Instinct versus insight. Intel versus intuition. Gut versus data. However you describe it, these are the two most important dynamics at play for business leaders when it comes to making decisions. In the modern world, we are both blessed and cursed with more data than ever before. But is all this data diminishing the trust we have in our instincts? And does it matter?
Why instinct is still important in the age of data
According to the 2014 Economist Intelligence Unit report, ‘Gut & Gigabytes’, 64% of executives said that big data has changed decision making at their organisation, and 49% said that data analysis is undermining the credibility of intuition or experience.
But even the largest data set cannot be relied on to make a decision without human involvement.
Frankly, we are overwhelmed by data – and it can be difficult to assess what is truly useful. This is where instinct remains a useful tool for leaders. According to neuroscientist Antonio Damasio, our brain produces powerful somatic markers when something feels right – or not. Paying attention to these markers and our intuition in combination with facts and data can lead to better decision making.
Ultimately, all data tells you is what has happened, not what will happen. Intuition remains critical for making predictions based on data. Thankfully, our brains are powerful prediction machines and tapping into gut instinct helps us to assess those predictions. Jeff Stibel, CEO of Dun & Bradstreet Credibility Corp and holder of a master’s degree in brain science, sums up this balance between data and instinct: “What do you need to do with a gut? You need to feed it, and to feed the gut of the brain you have to give it knowledge.”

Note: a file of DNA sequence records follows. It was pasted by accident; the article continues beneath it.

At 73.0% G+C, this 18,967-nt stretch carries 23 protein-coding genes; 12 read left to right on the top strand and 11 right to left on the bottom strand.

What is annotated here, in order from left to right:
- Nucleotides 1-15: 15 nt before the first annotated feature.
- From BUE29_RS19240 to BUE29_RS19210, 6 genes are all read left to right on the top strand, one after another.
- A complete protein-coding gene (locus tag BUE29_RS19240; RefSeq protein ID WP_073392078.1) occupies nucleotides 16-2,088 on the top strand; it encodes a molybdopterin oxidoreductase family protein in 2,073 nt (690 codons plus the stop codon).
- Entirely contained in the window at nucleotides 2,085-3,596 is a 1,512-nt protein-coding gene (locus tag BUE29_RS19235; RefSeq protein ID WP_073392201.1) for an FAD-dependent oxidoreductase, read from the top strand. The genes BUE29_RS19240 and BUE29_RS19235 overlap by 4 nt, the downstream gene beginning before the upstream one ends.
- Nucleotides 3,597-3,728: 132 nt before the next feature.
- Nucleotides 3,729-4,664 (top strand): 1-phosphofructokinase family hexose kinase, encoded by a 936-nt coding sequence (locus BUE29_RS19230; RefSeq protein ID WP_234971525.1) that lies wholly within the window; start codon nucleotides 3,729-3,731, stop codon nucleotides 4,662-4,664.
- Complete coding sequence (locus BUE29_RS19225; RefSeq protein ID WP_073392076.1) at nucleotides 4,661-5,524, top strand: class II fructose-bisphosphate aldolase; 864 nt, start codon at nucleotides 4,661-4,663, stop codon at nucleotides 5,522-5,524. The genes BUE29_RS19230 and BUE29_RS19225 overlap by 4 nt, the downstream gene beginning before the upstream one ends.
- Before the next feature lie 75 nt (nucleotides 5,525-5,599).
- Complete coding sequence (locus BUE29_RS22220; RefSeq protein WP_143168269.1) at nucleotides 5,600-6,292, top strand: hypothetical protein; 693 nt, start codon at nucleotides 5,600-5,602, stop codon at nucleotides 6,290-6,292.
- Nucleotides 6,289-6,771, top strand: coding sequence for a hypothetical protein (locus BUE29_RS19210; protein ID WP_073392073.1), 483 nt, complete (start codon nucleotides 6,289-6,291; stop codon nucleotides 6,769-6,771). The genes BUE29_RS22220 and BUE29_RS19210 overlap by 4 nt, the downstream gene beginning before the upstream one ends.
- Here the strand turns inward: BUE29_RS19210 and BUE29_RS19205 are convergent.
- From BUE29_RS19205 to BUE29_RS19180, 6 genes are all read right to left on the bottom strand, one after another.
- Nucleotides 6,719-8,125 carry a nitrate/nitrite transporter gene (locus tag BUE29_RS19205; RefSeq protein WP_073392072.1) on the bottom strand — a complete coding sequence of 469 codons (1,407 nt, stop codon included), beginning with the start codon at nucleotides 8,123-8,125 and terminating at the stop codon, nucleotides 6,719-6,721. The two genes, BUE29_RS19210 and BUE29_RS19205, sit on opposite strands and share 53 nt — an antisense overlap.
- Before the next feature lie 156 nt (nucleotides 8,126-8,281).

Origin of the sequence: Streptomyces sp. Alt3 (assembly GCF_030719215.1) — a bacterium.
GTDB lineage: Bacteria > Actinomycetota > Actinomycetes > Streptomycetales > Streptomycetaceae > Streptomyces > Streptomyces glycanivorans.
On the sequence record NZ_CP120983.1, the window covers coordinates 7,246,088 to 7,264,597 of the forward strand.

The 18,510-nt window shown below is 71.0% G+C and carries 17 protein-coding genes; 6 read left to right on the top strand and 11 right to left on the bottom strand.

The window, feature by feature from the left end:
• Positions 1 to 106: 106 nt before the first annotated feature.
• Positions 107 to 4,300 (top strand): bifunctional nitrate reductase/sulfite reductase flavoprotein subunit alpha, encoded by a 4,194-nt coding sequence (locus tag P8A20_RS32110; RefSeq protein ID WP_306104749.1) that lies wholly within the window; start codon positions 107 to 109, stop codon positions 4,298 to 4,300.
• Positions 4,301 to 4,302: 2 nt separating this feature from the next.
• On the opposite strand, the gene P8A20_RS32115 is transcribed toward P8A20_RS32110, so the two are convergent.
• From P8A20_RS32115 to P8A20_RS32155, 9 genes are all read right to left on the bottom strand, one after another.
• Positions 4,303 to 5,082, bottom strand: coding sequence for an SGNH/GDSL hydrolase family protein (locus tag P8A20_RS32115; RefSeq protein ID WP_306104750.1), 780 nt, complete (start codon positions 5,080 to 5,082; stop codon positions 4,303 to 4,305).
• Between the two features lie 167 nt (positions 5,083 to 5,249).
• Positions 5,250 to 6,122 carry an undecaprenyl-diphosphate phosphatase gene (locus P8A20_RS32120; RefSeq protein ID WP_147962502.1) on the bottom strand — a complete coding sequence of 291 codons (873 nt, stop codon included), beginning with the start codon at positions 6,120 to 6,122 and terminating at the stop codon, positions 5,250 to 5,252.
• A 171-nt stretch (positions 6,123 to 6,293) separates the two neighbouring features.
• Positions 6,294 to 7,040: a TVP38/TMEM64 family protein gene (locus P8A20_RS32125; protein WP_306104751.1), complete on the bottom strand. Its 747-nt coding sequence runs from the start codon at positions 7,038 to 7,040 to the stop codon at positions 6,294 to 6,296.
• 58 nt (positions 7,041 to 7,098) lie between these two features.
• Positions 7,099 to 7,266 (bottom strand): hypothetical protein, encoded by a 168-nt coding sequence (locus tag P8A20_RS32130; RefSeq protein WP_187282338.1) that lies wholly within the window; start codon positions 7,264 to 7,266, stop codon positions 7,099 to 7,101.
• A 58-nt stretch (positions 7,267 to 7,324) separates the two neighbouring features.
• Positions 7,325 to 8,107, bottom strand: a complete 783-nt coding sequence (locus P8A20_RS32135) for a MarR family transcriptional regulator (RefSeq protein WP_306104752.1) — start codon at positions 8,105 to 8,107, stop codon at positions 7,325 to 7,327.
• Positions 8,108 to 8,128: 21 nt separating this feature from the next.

How to harness gut instinct together with data for better decision making
I haven’t always been such an advocate for gut instinct in business. It is a result of learning the hard way that an over-reliance on data leads to analysis paralysis and delays decision making. A manager called me out on this and told me that I was spending too much time making sure that data was right. I was encouraged to look to my gut and learn to tap into my intuition – and I needed coaching to do this.
Today, clients needing guidance on how to listen to and trust their gut instincts forms a key part of my work. Here are some of the strategies I use with clients to help combine instinct with data in their quest to become more effective leaders:
Start by listening to your gut on decisions that aren’t related to business – for example, when at a restaurant, what’s your gut feel on what you want to eat from the menu?
Only rely on your gut for non-critical decisions until you have become comfortable with interpreting your brain and body’s signals and know you can trust those instincts.
Pay attention to the intensity of your gut feelings. If it’s only a tweak, maybe the numbers are right. But if every fibre of your being is shouting at you that the data doesn’t stack up, then you really need to take another look and see if the right questions have been asked.
Knowing when to go with your gut despite the data, and vice versa, separates super leaders from mediocre managers. Making decisions purely based on instinct could be reckless – but making decisions purely based on data can also be a path towards disaster. Combining both perspectives helps to reduce risk and can speed up the decision making process.
If you need help learning to tap into your intuition and learning how to better manage the never-ending data flow that leaders are exposed to, get in touch to discuss leadership coaching with People Make The Difference. Stop feeling overwhelmed and instead become empowered to confidently make decisions that you feel are right. To find out more about our training and coaching services, visit www.peoplemakethedifference.com.au or call +61 412 333 415.